India's manufacturing activity accelerated in November at the fastest pace in 13 months, which is right before Prime Minister Narendra Modi gave a currency shock to the nation last year.
This expansion was driven by a surge in both foreign and domestic demand, also suggesting that the economy is recovering from the cash ban and confusion spurred by the Goods and Services Tax (GST), according to a market survey.
The Nikkei/IHS Markit Manufacturing Purchasing Managers' Index (PMI) in November rose to 52.6 from 50.3 in October. A reading above 50 represents expansion, Reuters reported.
Improving factory activity also pushed manufacturers to hire new employees at the fastest pace in five years on fading effects of the new tax regime introduced in July.
The findings suggest that India is limping back to growth and might soon snatch back its title of the fastest growing major economy in the world in the coming quarters.
"India's manufacturing economy advanced on its path to recovery as disruptions from the recent tax reform (GST) continues to diminish," Aashna Dodhia, economist at IHS Markit told Reuters.
Official data on Thursday also showed that India's economy expanded 6.3 percent year-on-year in the third quarter of 2017, above 5.7 percent in the previous quarter which was the lowest in three years.
Further, the government also said that the economy has shrugged off the impact of two big economic reforms and is also expecting to close the year within the range of 6.75-7.5 percent.
Investment and inventories growth also rebounded, offsetting a slowdown in both private and public spending.
"Growth this quarter indicates that perhaps the impact of two structural reforms is now behind us and hopefully, in the coming quarters, we can look at an upward trajectory. The most significant aspect is the fact that this quarter's positive result is impacted by growth in manufacturing," Finance Minister Arun Jaitley told reporters.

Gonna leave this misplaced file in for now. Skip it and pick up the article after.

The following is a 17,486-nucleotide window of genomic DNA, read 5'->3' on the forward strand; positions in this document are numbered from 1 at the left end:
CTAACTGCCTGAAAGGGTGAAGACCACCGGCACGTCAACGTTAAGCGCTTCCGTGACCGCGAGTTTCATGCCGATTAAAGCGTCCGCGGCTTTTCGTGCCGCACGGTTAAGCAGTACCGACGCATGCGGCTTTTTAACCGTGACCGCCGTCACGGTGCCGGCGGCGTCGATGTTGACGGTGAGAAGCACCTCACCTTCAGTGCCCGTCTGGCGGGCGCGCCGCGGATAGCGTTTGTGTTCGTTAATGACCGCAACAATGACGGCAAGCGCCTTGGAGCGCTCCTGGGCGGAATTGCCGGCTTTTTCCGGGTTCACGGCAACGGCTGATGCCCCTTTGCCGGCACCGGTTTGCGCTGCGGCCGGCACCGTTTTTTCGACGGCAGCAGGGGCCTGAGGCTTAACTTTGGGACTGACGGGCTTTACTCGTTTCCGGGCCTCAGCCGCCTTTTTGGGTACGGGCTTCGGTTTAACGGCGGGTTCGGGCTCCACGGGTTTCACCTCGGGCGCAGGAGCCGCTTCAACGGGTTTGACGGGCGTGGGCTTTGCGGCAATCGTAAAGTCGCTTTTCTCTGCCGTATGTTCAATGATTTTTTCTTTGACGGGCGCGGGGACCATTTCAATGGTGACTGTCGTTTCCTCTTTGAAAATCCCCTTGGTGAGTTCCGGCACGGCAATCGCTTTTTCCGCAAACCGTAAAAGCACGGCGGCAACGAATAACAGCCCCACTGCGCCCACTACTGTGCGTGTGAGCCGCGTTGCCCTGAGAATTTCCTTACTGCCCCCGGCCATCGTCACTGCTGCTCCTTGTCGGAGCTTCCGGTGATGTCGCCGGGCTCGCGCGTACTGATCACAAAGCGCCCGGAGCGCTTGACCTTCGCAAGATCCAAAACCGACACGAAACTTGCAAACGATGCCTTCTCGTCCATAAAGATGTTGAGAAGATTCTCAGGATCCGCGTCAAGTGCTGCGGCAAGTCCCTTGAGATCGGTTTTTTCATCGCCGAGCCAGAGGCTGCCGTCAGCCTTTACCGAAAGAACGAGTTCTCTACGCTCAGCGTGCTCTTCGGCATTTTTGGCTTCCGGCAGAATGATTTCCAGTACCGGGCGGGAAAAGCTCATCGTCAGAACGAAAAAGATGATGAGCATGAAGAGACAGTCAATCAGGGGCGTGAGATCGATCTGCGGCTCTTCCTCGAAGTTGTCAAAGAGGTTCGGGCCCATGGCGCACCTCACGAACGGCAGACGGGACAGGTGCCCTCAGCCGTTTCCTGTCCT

To boost consumer demand, last month, the GST Council headed by the Finance Minister also slashed rates for various fast moving consumer goods (FMCG) products like washing powder, shampoo, chocolates and nutritional drinks with immediate effect.
Soon after that, the council also slashed tax rates for all restaurants to five percent, except the ones located within hotels with tariffs of Rs 7,500 and above and outdoor catering. Earlier, the tax rate was 18 percent for air-conditioned restaurants and 12 percent for non-air-conditioned eateries.
However, following a stronger growth this quarter and rising inflation forecast, the Reserve Bank of India is expected to hold the trigger and keep rates unchanged at its December policy meeting, showed a latest Reuters survey.
The government on the other hand, wants a reduction in the key interest rates in the coming months as it expects inflation to reach 4 percent which is the Central bank's target.
"We expect the RBI to cut policy rates, if not in December then in its next policy review," said a government official.